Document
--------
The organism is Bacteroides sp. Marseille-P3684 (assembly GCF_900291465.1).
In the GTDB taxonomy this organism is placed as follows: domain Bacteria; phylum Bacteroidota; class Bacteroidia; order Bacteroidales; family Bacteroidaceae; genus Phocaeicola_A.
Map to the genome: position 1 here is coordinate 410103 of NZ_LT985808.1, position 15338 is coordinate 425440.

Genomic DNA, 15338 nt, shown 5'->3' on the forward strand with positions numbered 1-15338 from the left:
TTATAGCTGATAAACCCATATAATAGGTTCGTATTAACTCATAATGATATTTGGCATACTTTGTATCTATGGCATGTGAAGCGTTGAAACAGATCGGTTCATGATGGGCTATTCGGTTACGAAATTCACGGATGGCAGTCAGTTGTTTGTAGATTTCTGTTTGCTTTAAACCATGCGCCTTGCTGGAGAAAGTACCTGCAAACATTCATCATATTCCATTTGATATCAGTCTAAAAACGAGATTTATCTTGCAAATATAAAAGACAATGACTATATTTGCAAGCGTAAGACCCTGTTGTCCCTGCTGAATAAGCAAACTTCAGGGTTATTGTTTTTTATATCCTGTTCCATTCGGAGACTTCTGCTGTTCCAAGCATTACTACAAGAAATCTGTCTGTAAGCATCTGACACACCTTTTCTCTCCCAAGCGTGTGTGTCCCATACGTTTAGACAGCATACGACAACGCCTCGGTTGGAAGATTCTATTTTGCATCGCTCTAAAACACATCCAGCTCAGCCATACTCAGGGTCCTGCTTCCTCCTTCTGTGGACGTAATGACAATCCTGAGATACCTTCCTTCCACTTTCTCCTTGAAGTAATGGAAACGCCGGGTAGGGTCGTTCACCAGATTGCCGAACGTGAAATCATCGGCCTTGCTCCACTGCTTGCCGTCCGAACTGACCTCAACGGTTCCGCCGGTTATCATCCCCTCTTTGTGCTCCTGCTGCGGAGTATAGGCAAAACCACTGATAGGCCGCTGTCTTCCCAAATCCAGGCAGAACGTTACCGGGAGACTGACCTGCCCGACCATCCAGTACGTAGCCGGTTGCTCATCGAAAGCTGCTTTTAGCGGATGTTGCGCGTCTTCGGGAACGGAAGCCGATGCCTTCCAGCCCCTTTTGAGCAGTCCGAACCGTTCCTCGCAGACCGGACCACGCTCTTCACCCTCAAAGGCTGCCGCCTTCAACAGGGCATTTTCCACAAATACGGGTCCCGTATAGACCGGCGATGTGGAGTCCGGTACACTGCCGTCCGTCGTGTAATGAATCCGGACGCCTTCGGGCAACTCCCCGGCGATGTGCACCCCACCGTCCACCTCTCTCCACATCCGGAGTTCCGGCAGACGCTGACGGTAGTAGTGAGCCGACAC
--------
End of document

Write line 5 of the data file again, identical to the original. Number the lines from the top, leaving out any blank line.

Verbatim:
TTATAGCTGATAAACCCATATAATAGGTTCGTATTAACTCATAATGATATTTGGCATACTTTGTATCTATGGCATGTGAAGCGTTGAAACAGATCGGTTCATGATGGGCTATTCGGTTACGAAATTCACGGATGGCAGTCAGTTGTTTGTAGATTTCTGTTTGCTTTAAACCATGCGCCTTGCTGGAGAAAGTACCTGCAAACATTCATCATATTCCATTTGATATCAGTCTAAAAACGAGATTTATCTTGCAAATATAAAAGACAATGACTATATTTGCAAGCGTAAGACCCTGTTGTCCCTGCTGAATAAGCAAACTTCAGGGTTATTGTTTTTTATATCCTGTTCCATTCGGAGACTTCTGCTGTTCCAAGCATTACTACAAGAAATCTGTCTGTAAGCATCTGACACACCTTTTCTCTCCCAAGCGTGTGTGTCCCATACGTTTAGACAGCATACGACAACGCCTCGGTTGGAAGATTCTATTTTGCATCGCTCTAAAACACATCCAGCTCAGCCATACTCAGGGTCCTGCTTCCTCCTTCTGTGGACGTAATGACAATCCTGAGATACCTTCCTTCCACTTTCTCCTTGAAGTAATGGAAACGCCGGGTAGGGTCGTTCACCAGATTGCCGAACGTGAAATCATCGGCCTTGCTCCACTGCTTGCCGTCCGAACTGACCTCAACGGTTCCGCCGGTTATCATCCCCTCTTTGTGCTCCTGCTGCGGAGTATAGGCAAAACCACTGATAGGCCGCTGTCTTCCCAAATCCAGGCAGAACGTTACCGGGAGACTGACCTGCCCGACCATCCAGTACGTAGCCGGTTGCTCATCGAAAGCTGCTTTTAGCGGATGTTGCGCGTCTTCGGGAACGGAAGCCGATGCCTTCCAGCCCCTTTTGAGCAGTCCGAACCGTTCCTCGCAGACCGGACCACGCTCTTCACCCTCAAAGGCTGCCGCCTTCAACAGGGCATTTTCCACAAATACGGGTCCCGTATAGACCGGCGATGTGGAGTCCGGTACACTGCCGTCCGTCGTGTAATGAATCCGGACGCCTTCGGGCAACTCCCCGGCGATGTGCACCCCACCGTCCACCTCTCTCCACATCCGGAGTTCCGGCAGACGCTGACGGTAGTAGTGAGCCGACAC